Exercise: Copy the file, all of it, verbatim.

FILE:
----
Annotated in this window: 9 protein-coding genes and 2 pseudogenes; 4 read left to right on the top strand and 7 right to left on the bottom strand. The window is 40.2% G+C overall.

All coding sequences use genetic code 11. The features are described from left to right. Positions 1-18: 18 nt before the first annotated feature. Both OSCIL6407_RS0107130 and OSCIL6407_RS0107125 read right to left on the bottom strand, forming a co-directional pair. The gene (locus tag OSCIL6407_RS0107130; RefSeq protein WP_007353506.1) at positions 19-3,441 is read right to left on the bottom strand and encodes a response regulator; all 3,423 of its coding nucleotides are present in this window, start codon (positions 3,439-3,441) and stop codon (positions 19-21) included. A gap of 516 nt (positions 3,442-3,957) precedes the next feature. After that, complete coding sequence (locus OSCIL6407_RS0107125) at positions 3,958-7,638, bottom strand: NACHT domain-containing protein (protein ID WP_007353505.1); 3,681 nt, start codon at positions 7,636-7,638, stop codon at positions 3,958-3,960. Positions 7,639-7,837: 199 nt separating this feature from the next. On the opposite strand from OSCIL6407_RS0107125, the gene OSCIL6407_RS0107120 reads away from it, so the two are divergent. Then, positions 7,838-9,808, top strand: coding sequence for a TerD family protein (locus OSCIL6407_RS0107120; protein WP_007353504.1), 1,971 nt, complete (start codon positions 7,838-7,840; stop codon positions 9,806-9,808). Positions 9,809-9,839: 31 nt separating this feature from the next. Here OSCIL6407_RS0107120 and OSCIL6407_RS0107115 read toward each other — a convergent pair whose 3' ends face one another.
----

Annotated in this window: 9 protein-coding genes and 2 pseudogenes; 4 read left to right on the top strand and 7 right to left on the bottom strand. The window is 40.2% G+C overall.

All coding sequences use genetic code 11. The features are described from left to right. Positions 1-18: 18 nt before the first annotated feature. Both OSCIL6407_RS0107130 and OSCIL6407_RS0107125 read right to left on the bottom strand, forming a co-directional pair. The gene (locus tag OSCIL6407_RS0107130; RefSeq protein WP_007353506.1) at positions 19-3,441 is read right to left on the bottom strand and encodes a response regulator; all 3,423 of its coding nucleotides are present in this window, start codon (positions 3,439-3,441) and stop codon (positions 19-21) included. A gap of 516 nt (positions 3,442-3,957) precedes the next feature. After that, complete coding sequence (locus OSCIL6407_RS0107125) at positions 3,958-7,638, bottom strand: NACHT domain-containing protein (protein ID WP_007353505.1); 3,681 nt, start codon at positions 7,636-7,638, stop codon at positions 3,958-3,960. Positions 7,639-7,837: 199 nt separating this feature from the next. On the opposite strand from OSCIL6407_RS0107125, the gene OSCIL6407_RS0107120 reads away from it, so the two are divergent. Then, positions 7,838-9,808, top strand: coding sequence for a TerD family protein (locus OSCIL6407_RS0107120; protein WP_007353504.1), 1,971 nt, complete (start codon positions 7,838-7,840; stop codon positions 9,806-9,808). Positions 9,809-9,839: 31 nt separating this feature from the next. Here OSCIL6407_RS0107120 and OSCIL6407_RS0107115 read toward each other — a convergent pair whose 3' ends face one another.